Women in the Workforce Are Affected By Depression

Depression that affects women in the work force is a major issue that cannot be ignored. A recent study of the workforce concluded that $44 billion a year in productivity is lost due to depression. If this is the case, then the medical costs to treat depression must be staggering. The lost productivity costs were from absenteeism and from those who are going to work depressed and getting little done. The recent study also found that working women seem especially vulnerable to depression while on the job.

Depression on the job can lead to missed meetings, unreturned phone calls, blankly staring at the computer screen, indecision, late arrival, leaving early and missed deadlines. In addition, a working woman suffering from depression while at work might not get along very well with colleges anymore or she may withdraw from social involvement. These are all signs and symptoms of depression.

21 percent of the women in the workplace are affected by depression that carries through to their work performance and their everyday lives. For working women, depression is a very human illness that makes them vulnerable to poor performance at work. It is important to understand the symptoms and signs of depression that may affect working women before the problem can be dealt with.

For many women in the workplace, depression may be kicked off by attempting to satisfy a home life with family and be a superior working person as well. The pressure of trying to satisfy both can lead to sleep deprivation, anxiety or a sense of helplessness, all leading into depression. Once the spiral starts it is hard to stop. When the brain chemicals become unbalanced it will take some effort to get them balanced. The depression that hits you may completely change your personality. Your colleagues will notice it but you may not at first. The working women may find herself becoming a wild women, spending money like crazy, hyper, drinking more, or having affairs, all in some sub-conscience effort to feel better about something unidentifiable. It is not unusual to find depressed working women practically living out of their cars or a small hotel room. Many women will think constant change will somehow stop the depression feelings.

Divorce is concern for women in a depression since it becomes increasing difficult for friends or family to enjoy their company. The depressed woman may find herself alone on her birthday or other special occasion, as her friends and family slowly abandon her. Of course this leads to even more depression and a sense of helplessness or low self-esteem. Depression will make you feel unloved and unable to love. Women suffering from depression at work may find themselves short tempered and yelling more often, much of the time not realizing they have become that way. 30% of working women suffering from depression either quit or lose a job as a result of symptoms.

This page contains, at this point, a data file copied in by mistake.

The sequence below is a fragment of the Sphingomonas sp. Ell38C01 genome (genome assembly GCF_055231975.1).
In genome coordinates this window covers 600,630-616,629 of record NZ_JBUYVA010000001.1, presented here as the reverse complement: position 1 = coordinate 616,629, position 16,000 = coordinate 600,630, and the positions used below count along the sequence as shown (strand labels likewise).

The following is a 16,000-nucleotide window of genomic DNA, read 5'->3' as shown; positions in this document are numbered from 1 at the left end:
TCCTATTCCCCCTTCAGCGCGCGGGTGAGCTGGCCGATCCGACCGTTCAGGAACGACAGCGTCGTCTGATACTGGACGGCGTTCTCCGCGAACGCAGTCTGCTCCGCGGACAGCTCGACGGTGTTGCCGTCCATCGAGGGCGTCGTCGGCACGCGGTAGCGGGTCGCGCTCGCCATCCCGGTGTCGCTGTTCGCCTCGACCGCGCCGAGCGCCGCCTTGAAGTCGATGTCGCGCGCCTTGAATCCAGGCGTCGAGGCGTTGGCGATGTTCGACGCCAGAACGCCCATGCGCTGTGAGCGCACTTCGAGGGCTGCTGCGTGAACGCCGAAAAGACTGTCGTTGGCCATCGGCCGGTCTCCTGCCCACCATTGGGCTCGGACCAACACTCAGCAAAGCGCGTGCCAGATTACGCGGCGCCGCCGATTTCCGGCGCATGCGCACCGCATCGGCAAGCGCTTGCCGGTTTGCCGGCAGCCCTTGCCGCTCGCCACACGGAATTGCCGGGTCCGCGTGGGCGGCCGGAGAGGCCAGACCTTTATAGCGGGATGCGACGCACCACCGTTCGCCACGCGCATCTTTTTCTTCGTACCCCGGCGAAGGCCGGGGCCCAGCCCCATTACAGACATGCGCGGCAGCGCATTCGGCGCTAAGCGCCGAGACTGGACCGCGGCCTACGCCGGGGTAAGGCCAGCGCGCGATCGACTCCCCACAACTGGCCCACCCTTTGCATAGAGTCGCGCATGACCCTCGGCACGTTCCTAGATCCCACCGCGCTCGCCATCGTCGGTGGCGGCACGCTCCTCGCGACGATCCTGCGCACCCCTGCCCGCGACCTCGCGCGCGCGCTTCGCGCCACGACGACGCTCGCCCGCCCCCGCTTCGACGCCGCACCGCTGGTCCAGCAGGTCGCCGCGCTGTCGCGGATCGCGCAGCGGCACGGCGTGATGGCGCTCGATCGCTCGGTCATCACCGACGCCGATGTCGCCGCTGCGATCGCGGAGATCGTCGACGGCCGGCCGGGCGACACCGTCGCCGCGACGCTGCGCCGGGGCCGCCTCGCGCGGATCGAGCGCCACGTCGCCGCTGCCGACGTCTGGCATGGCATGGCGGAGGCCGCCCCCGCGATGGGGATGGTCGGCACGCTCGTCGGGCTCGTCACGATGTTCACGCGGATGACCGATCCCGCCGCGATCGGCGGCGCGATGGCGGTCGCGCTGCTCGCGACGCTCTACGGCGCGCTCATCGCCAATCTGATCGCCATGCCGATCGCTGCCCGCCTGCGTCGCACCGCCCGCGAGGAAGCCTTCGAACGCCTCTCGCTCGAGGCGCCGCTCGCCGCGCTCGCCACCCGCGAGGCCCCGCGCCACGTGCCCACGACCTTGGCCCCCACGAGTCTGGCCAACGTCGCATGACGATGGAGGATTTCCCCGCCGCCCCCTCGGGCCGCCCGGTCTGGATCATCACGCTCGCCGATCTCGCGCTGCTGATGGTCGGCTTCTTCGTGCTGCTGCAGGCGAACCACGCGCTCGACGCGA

For a working woman, when depression goes too far she may find herself unable to function. Simple note taking may be difficult, or even speaking. She may become very zombie-like in her behavior. Few women want to admit they have a mental problem, so they will keep struggling along risking their careers and family relationships. Just 47% of women diagnosed with depression seek help right away. Most think they can deal with the symptoms on their own. Most do not know where to go for help or are embarrassed. 40% of working women with depressive symptoms remain undiagnosed.

For women, depression in the workplace is the number one barrier to success. It is an impediment greater than pregnancy, sexism, child care issues and sexual harassment. A depressed woman at work will find herself feeling constantly unsatisfied and under stress created by her own thoughts. Depression is an illness and should be treated as such. No matter how successful the working woman is in work and life, the depression will cause her to feel sad and unfulfilled.

It is necessary for working women and their employers to recognize that depression is a major illness affecting the abilities of many working women, but there is relief available. Recognizing the signs and symptoms of depression in working women is the first step to recovery.

Mark D. Jordan is a long-time researcher and writer from Pennsylvania. Other useful depression and health information can be read at Depression Relief and Cures and Anxiety Problems